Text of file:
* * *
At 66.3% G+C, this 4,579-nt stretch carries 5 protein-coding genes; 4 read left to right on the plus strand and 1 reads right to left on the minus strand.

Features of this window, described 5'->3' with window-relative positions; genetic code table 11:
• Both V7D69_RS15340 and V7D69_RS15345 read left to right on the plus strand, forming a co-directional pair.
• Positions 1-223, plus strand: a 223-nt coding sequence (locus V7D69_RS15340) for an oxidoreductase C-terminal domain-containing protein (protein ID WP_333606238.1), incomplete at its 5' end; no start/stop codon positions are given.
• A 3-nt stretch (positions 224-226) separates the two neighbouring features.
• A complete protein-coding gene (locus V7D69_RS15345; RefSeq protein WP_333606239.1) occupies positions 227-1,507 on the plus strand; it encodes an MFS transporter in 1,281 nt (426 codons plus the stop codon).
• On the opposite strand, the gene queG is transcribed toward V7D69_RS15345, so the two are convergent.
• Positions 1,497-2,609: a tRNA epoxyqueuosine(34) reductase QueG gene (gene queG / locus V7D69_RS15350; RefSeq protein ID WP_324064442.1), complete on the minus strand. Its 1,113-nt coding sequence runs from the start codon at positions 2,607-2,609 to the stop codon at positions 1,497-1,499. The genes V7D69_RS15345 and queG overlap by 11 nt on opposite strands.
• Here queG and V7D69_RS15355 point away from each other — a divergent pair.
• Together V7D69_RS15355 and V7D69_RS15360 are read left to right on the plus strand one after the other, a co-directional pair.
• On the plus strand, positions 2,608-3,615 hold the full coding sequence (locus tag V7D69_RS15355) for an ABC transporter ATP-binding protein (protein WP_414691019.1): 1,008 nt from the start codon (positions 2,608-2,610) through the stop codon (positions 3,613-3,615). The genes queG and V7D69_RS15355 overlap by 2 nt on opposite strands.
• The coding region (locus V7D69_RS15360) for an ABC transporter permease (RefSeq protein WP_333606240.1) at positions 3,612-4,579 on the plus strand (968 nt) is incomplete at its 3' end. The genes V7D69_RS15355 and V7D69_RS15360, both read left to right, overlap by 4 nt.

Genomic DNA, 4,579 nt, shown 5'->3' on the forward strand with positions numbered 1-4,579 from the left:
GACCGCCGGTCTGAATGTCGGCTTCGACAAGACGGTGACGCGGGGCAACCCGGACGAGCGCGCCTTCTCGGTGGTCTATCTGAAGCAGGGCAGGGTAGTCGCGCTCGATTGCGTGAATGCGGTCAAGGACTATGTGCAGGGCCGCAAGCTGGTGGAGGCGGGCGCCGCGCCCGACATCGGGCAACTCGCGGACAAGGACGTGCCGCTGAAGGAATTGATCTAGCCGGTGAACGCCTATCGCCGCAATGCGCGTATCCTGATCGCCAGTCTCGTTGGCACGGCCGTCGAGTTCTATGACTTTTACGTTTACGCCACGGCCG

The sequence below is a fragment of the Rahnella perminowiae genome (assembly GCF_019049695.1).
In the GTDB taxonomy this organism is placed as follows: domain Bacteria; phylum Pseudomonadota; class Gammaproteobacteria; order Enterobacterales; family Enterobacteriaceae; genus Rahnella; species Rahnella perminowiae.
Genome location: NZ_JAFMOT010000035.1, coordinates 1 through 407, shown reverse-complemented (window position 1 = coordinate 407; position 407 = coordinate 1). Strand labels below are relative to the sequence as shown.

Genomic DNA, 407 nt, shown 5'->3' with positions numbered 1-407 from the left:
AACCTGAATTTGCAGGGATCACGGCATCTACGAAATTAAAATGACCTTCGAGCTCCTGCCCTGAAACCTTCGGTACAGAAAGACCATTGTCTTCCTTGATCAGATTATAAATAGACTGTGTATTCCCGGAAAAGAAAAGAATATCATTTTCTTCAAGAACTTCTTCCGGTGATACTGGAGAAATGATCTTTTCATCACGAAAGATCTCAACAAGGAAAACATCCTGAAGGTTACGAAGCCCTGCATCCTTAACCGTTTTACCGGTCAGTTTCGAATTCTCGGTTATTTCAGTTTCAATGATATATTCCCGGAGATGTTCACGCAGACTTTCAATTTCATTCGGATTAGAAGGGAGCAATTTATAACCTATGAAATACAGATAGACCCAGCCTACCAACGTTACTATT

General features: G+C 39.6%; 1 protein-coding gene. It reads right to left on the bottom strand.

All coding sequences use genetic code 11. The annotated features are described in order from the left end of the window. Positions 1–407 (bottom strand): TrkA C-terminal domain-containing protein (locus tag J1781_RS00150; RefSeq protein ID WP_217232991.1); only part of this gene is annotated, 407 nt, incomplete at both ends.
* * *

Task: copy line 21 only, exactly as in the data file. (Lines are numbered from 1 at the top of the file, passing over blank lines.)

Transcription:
All coding sequences use genetic code 11. The annotated features are described in order from the left end of the window. Positions 1–407 (bottom strand): TrkA C-terminal domain-containing protein (locus tag J1781_RS00150; RefSeq protein ID WP_217232991.1); only part of this gene is annotated, 407 nt, incomplete at both ends.